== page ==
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Gellérthegy and The Old City

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The Marriott Hotel 17D V. Apáczai Csere János utca 4. The hotel was opened in 1969 (designed by József Finta and László Kovácsy). All its 39 suites and 349 rooms overlook the Danube. About a hundred years after the scandal that broke out about the Vigadó, a new one started over this hotel. It is generally held that it is too high, its proportions are different from those Gellérthegy and The 175 of the city; what is more, it turns itsOld City back on the capital, looks like a fortress and at least the back, windowless side is, quite simply, ugly. As the comment goes, if you stay the Marriott,and at least you see it. shops It was built at the A can’t Elegant conducted in at Hungarian height of modernist rage, when “anything new was beautiful”. It took anothare always accompanied by B beginning Gerbeaud er ten years in Hungary before heritage was to be appreciated singing (consult the notices on again by the ruling élites and the people in the street. A part of the original C   the front gate for sched-the hotel design that would havethe connected toVigadó the river was never built. ule of services.) The building The lovers of the Dunakorzó would like to the noisy Tram 2 underD drive Hotel Marriott is openand to visitors spring ground have the from promenade widened. As this plan would be expenE Orthodox Church to autumn a.m. adopted. and sive, there is between no sign of 10 it being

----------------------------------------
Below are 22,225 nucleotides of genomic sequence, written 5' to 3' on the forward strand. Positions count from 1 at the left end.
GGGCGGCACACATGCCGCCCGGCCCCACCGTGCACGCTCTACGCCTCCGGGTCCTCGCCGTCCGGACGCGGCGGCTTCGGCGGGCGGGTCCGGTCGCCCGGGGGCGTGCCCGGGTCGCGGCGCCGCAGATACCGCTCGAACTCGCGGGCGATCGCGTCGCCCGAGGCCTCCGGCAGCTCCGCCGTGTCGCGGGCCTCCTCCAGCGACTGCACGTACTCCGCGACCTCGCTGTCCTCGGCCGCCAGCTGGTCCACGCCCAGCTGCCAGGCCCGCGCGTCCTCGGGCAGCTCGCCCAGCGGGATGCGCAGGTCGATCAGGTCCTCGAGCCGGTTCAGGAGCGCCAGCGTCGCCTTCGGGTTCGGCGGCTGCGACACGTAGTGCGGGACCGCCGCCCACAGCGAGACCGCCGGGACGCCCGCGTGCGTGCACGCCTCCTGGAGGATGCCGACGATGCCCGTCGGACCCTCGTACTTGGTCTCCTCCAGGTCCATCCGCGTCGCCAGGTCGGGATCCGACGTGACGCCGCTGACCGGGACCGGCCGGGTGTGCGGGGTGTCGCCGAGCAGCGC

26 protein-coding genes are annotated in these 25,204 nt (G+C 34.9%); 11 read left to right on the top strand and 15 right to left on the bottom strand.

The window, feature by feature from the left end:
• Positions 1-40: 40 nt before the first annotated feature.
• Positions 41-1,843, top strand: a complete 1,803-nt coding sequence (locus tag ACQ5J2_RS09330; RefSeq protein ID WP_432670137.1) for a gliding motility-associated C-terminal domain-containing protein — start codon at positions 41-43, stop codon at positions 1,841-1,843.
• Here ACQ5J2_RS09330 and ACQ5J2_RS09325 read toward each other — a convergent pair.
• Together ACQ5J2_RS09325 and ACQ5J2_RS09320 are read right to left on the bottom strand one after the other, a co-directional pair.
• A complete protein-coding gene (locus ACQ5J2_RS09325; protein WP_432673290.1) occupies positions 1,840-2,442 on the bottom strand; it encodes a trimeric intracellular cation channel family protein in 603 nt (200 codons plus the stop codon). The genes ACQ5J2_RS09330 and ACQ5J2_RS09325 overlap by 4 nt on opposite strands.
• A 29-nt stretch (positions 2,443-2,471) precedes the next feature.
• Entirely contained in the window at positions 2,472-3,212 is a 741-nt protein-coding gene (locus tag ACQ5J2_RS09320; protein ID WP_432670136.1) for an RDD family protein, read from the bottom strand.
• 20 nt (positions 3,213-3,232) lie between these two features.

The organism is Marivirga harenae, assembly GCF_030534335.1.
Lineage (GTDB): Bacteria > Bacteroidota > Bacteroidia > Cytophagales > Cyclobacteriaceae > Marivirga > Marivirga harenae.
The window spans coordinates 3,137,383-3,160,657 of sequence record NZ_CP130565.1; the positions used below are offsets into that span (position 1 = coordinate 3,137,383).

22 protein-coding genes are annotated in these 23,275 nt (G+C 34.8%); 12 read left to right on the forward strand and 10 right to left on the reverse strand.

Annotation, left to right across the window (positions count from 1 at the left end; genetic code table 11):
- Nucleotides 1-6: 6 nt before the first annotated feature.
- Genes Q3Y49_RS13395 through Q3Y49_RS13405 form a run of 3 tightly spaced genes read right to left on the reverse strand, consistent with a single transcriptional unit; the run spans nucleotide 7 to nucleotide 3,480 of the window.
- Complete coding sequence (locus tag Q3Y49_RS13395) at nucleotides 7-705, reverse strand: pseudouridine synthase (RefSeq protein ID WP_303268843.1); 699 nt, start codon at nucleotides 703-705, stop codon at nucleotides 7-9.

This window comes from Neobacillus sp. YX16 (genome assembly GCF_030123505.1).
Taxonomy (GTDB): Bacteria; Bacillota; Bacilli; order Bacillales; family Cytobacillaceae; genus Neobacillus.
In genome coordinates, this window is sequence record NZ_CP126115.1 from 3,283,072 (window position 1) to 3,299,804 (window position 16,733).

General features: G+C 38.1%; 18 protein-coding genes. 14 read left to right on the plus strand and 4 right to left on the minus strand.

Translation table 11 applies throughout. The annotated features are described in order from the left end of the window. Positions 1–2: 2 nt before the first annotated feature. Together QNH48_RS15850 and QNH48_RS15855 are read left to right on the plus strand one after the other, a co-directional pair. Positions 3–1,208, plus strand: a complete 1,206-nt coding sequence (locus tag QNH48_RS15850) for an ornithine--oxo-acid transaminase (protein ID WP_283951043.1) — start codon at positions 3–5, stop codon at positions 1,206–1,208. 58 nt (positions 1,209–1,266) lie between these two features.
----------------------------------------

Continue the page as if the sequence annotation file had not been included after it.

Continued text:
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Greek and Russian church authorities concerning the hierarchic place of this church. Whom should it belong to? If this is settled, perhaps someone can replace the missing spire. Statue of Sándor Petőfi (Petőfi-szobor) 17F V. Petőfi tér ••• This statue (Miklós Izsó and Adolf Huszár, 1882) is a bit far from modern taste. It shows the poet at the age of 25, reciting his bestknown patriotic poem, National Song, which has the famous line “talpra, magyar!” (Rise up, Hungarians!). Petőfi (1823 – 1849) was a poor student and a strolling comedian in his very early years, but became the most popular poet of his time at an early age. His work was praised by literary circles as well as by regular people. He was a genius, and a master of

2011.04.20. 15:49:27

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András Török's Budapest: A Critical Guide  

The Celebrated Insider's Guide, upgraded many times, probably the deepest and funnieast and truest portrait of any major European city. With...

András Török's Budapest: A Critical Guide  

The Celebrated Insider's Guide, upgraded many times, probably the deepest and funnieast and truest portrait of any major European city. With...